Mark Cavendish’s win in the British championships was special. On a day when you have many browser tabs open to various championships I tuned in to the GB race and saw him with a few others up the road and without the KM to go graphic, thought it meant the finish was near. Only it was practically the start and Cavendish was making moves all afternoon before winning the final sprint in what looked like test of stamina than speed.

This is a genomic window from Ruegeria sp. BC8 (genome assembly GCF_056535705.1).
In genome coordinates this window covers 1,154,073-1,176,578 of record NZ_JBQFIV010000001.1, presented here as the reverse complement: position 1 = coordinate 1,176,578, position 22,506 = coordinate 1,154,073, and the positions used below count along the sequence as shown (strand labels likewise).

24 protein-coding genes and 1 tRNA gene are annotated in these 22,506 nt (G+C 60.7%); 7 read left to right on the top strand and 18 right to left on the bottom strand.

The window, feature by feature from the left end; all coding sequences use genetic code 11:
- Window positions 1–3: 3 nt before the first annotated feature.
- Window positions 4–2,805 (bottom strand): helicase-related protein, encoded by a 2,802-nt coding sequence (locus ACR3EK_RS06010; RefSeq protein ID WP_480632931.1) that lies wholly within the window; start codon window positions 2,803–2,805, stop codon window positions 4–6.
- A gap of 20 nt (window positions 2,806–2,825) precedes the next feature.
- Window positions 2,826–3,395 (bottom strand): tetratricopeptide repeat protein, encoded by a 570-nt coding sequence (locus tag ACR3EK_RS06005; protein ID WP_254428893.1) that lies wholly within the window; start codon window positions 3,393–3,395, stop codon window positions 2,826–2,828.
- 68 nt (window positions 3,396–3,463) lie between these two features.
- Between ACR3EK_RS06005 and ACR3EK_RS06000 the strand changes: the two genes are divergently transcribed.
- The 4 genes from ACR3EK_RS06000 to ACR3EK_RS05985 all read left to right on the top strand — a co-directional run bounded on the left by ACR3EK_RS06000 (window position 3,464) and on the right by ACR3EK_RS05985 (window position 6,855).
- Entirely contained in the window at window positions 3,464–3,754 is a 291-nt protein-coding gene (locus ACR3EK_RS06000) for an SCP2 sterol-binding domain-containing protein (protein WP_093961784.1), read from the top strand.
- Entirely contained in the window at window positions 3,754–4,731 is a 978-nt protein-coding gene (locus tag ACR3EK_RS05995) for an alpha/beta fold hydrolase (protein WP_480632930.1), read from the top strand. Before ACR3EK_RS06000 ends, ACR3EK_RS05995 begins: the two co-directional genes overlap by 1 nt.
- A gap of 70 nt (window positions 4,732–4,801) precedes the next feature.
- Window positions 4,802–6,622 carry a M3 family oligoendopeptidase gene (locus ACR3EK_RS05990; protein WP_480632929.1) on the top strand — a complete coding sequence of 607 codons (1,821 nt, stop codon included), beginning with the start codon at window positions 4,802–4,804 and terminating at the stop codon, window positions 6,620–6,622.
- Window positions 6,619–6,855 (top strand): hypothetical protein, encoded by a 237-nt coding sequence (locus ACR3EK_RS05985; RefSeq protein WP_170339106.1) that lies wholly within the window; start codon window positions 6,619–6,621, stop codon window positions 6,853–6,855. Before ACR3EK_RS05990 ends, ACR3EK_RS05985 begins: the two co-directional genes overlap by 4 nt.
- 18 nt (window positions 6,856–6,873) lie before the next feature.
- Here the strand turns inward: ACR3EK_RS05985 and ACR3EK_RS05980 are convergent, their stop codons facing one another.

Where to stop? Andreas Leknessund’s Tour of Norway win was special, a breakaway where he kept going solo to win the stage and take the overall in a race he’d seen from the roadside once as a child and thought “I’d like to do that“, and sure enough he did. Ion Izagirre getting knocked off on the final climb of Arrate in the Tour of the Basque Country only to come back and take the stage. Stage 5 of the Tour de Suisse, furnace like conditions and a hectic final hour on a tricky circuit, and if many riders would leave this race because of Covid, the glass-half full view is the peloton got the wake-up call in June rather than July. More? Make suggestions in the comments below…
And it all starts again in less than a month.